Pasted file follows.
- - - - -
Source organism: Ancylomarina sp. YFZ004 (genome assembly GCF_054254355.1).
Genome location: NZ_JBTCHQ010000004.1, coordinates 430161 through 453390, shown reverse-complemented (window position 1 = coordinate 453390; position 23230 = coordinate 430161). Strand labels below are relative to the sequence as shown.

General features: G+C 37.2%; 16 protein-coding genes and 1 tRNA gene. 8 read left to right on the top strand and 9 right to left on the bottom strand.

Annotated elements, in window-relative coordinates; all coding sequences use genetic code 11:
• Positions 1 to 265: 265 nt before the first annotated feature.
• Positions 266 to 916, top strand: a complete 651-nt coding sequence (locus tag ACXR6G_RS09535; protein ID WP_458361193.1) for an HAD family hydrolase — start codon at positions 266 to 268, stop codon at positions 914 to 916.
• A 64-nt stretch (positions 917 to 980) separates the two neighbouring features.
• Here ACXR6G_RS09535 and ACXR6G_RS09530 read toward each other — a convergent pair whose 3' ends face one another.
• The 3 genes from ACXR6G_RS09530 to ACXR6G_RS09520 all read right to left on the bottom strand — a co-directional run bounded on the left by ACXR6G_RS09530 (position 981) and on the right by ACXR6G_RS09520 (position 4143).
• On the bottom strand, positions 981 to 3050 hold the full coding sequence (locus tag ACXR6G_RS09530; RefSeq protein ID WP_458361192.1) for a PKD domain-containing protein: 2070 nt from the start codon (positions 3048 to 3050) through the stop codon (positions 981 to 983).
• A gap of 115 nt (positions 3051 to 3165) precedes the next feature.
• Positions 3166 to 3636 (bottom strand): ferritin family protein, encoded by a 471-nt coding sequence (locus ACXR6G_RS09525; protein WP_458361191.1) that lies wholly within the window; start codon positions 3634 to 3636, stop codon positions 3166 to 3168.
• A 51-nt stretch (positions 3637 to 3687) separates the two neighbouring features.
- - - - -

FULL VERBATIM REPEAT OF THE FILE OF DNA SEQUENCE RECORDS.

Source organism: Ancylomarina sp. YFZ004 (genome assembly GCF_054254355.1).
Genome location: NZ_JBTCHQ010000004.1, coordinates 430161 through 453390, shown reverse-complemented (window position 1 = coordinate 453390; position 23230 = coordinate 430161). Strand labels below are relative to the sequence as shown.

General features: G+C 37.2%; 16 protein-coding genes and 1 tRNA gene. 8 read left to right on the top strand and 9 right to left on the bottom strand.

Annotated elements, in window-relative coordinates; all coding sequences use genetic code 11:
• Positions 1 to 265: 265 nt before the first annotated feature.
• Positions 266 to 916, top strand: a complete 651-nt coding sequence (locus tag ACXR6G_RS09535; protein ID WP_458361193.1) for an HAD family hydrolase — start codon at positions 266 to 268, stop codon at positions 914 to 916.
• A 64-nt stretch (positions 917 to 980) separates the two neighbouring features.
• Here ACXR6G_RS09535 and ACXR6G_RS09530 read toward each other — a convergent pair whose 3' ends face one another.
• The 3 genes from ACXR6G_RS09530 to ACXR6G_RS09520 all read right to left on the bottom strand — a co-directional run bounded on the left by ACXR6G_RS09530 (position 981) and on the right by ACXR6G_RS09520 (position 4143).
• On the bottom strand, positions 981 to 3050 hold the full coding sequence (locus tag ACXR6G_RS09530; RefSeq protein ID WP_458361192.1) for a PKD domain-containing protein: 2070 nt from the start codon (positions 3048 to 3050) through the stop codon (positions 981 to 983).
• A gap of 115 nt (positions 3051 to 3165) precedes the next feature.
• Positions 3166 to 3636 (bottom strand): ferritin family protein, encoded by a 471-nt coding sequence (locus ACXR6G_RS09525; protein WP_458361191.1) that lies wholly within the window; start codon positions 3634 to 3636, stop codon positions 3166 to 3168.
• A 51-nt stretch (positions 3637 to 3687) separates the two neighbouring features.